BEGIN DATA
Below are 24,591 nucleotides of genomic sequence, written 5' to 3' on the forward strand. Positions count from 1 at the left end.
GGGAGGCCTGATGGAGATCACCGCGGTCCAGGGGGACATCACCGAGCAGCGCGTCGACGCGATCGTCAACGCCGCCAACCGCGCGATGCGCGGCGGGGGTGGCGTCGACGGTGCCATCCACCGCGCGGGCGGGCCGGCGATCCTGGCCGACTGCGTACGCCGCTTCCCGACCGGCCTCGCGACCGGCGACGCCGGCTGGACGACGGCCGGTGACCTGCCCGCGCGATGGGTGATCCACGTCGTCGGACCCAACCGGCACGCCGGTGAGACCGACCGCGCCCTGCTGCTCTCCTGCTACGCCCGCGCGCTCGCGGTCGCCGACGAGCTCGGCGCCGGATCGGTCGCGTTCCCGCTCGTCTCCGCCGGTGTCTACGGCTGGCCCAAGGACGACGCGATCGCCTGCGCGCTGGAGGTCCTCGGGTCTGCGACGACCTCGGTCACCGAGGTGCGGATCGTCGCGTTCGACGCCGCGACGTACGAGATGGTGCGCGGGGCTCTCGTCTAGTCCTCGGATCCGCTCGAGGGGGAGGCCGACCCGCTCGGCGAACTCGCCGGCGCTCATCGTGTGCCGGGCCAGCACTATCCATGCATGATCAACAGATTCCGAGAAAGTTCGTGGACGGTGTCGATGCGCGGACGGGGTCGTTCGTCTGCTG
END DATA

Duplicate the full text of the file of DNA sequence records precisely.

Below are 24,591 nucleotides of genomic sequence, written 5' to 3' on the forward strand. Positions count from 1 at the left end.
GGGAGGCCTGATGGAGATCACCGCGGTCCAGGGGGACATCACCGAGCAGCGCGTCGACGCGATCGTCAACGCCGCCAACCGCGCGATGCGCGGCGGGGGTGGCGTCGACGGTGCCATCCACCGCGCGGGCGGGCCGGCGATCCTGGCCGACTGCGTACGCCGCTTCCCGACCGGCCTCGCGACCGGCGACGCCGGCTGGACGACGGCCGGTGACCTGCCCGCGCGATGGGTGATCCACGTCGTCGGACCCAACCGGCACGCCGGTGAGACCGACCGCGCCCTGCTGCTCTCCTGCTACGCCCGCGCGCTCGCGGTCGCCGACGAGCTCGGCGCCGGATCGGTCGCGTTCCCGCTCGTCTCCGCCGGTGTCTACGGCTGGCCCAAGGACGACGCGATCGCCTGCGCGCTGGAGGTCCTCGGGTCTGCGACGACCTCGGTCACCGAGGTGCGGATCGTCGCGTTCGACGCCGCGACGTACGAGATGGTGCGCGGGGCTCTCGTCTAGTCCTCGGATCCGCTCGAGGGGGAGGCCGACCCGCTCGGCGAACTCGCCGGCGCTCATCGTGTGCCGGGCCAGCACTATCCATGCATGATCAACAGATTCCGAGAAAGTTCGTGGACGGTGTCGATGCGCGGACGGGGTCGTTCGTCTGCTG